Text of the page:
Endangered Species
Midwest Region



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Endangered Species Program in the Upper Midwest

Conserving and restoring threatened and endangered species and their ecosystems


Best year yet for Great Lakes piping plovers –

and guess who turned up in Michigan?

Piping plover

Photo by Vince Cavelieri/USFWS


Octrober 8, 2015


2015 is shaping up to be a banner year for endangered Great Lakes piping plovers. This summer, 75 pairs of plovers nested and fledged 128 chicks, a record for a species that was nearly extirpated in the 1980s. Loss of habitat had caused numbers to dip below 20 pairs before the small shorebird was listed as endangered in 1986. Since then, biologists and conservationists have worked tirelessly to save this rare bird from extinction, preserving and restoring habitat, protecting nesting areas and monitoring the birds’ migrations.


Most Great Lakes piping plovers nest along Great Lakes shorelines and spend the winters on the sunny beaches of South Carolina, Georgia and Florida. However, last winter, a team of biologists and researchers from the United States and the Bahamas found an ultra-rare Great Lakes piping plover: the bird’s bands - Of,YG:X,O - showed the bird hatched at North Manitou Island in Sleeping Bear Dunes National Lakeshore in Michigan. This find and a few other sightings of Great Lakes birds in the Bahamas showed researchers that these islands could also contain important winter habitat for the critically endangered Great Lakes population.


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What We Do

The U.S. Fish and Wildlife Service is responsible for administering the Endangered Species Act. To fulfill our responsibilities, we do the following:


Candidate Conservation: identify and assess declining species that may need Endangered Species Act protection and take steps to conserve those species.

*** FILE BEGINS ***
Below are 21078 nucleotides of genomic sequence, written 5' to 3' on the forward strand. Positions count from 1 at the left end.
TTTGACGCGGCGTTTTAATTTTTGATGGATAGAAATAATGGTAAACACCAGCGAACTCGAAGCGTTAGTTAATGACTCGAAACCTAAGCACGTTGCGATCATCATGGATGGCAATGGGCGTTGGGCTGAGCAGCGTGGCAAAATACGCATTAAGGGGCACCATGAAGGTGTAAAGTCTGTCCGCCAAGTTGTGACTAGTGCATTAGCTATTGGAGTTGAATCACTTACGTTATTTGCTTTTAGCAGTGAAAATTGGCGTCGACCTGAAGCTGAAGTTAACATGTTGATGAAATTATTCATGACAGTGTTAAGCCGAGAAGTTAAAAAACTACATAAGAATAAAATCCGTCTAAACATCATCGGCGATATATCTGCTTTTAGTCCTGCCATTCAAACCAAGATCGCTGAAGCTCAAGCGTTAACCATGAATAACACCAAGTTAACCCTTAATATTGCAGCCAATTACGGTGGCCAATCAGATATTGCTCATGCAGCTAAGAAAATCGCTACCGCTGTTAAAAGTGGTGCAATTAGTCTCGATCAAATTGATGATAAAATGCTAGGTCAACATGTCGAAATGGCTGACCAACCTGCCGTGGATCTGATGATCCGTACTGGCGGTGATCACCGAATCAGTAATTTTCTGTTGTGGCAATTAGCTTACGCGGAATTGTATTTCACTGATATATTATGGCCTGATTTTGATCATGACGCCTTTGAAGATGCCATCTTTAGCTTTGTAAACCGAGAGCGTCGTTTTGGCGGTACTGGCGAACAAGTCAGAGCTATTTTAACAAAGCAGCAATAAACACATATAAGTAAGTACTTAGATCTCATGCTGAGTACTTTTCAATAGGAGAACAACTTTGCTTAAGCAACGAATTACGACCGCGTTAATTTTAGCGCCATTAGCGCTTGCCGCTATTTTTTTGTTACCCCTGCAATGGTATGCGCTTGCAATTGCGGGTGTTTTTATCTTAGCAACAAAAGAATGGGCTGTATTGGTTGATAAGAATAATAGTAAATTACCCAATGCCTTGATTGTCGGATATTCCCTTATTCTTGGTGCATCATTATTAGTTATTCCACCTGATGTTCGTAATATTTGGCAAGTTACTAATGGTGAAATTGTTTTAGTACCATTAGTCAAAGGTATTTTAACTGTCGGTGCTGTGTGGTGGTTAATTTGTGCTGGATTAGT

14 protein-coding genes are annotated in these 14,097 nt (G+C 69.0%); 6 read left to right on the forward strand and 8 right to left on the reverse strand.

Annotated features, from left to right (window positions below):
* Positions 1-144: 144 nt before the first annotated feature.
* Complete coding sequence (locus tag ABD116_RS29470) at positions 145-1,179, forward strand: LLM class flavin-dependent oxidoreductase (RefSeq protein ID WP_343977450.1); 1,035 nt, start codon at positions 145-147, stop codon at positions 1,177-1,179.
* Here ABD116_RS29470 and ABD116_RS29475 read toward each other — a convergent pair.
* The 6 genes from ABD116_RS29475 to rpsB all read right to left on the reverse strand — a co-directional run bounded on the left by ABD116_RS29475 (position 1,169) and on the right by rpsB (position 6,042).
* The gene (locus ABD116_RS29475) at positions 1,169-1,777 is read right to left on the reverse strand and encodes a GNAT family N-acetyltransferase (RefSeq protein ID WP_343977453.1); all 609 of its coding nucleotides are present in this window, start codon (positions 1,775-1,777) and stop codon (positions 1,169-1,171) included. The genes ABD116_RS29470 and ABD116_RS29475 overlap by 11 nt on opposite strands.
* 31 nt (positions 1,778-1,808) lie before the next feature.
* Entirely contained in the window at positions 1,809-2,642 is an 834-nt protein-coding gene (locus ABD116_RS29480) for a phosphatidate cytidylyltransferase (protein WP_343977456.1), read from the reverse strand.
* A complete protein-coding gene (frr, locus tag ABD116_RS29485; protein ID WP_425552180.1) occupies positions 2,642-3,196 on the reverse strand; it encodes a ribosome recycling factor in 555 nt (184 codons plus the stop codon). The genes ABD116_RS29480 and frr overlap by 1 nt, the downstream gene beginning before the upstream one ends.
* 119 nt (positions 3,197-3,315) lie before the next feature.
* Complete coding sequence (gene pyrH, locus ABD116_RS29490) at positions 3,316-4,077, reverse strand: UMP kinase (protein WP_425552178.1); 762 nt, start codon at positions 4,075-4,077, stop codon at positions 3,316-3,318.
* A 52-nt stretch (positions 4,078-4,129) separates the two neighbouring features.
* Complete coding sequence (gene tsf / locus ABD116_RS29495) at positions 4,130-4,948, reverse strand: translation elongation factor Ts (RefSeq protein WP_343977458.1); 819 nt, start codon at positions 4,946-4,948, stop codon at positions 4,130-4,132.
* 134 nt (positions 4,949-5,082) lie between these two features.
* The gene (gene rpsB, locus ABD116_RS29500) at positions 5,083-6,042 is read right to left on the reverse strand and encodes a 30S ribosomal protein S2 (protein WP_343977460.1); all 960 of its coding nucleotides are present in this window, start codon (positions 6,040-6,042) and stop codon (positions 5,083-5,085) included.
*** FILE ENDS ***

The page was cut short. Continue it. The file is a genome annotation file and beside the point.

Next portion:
Listing: take steps to list candidate species as endangered or threatened and designate critical habitat. We also remove species from the Threatened and Endangered Species List ("delist") when they no longer need Endangered Species Act protection.


Recovery: protect, conserve and restore listed species. Recovery Report to Congress: 2009 to 2010 (PDF 3.1MB)


Section 7 Technical Assistance

Section 7 consultation guidance for Federal agencies and their applicants (i.e., project proponents).

Section 7 Consultation: all Federal agencies have a responsiblity to conserve threatened and endangered species and to ensure that their actions do not jeopardize the existence of any listed species. Under the authority of Section 7 of the Act, we consult with Federal agencies to help them fulfill their obligations.


Permits: issue permits to "take" listed species, under certain conditions.


Habitat Conservation Plans (HCPs): work with Incidental Take permit applicants to help them prepare HCPs that minimize and mitigate the effects of their incidental take.


Grants: provide grants to States under Section 6 of the Endangered Species Act. These funds may, in turn, be awarded to private landowners and groups for conservation projects.


State Field Offices

We have Ecological Services Field Offices in each of the eight upper Midwest States. For project reviews, Section 7 consultation, or information about endangered species that you do not find on this site, please contact the Field Office in your state.



“Nothing is more priceless and more worthy of
preservation than the rich array of animal life with
which our country has been blessed. It is a many faceted
treasure, of value to scholars, scientists,
and nature lovers alike, and it forms a vital part
of the heritage we all share as Americans.”


Bloom of the prairie bush clover.  Photo by USFWS: Phil Delphey

Last updated: October 13, 2015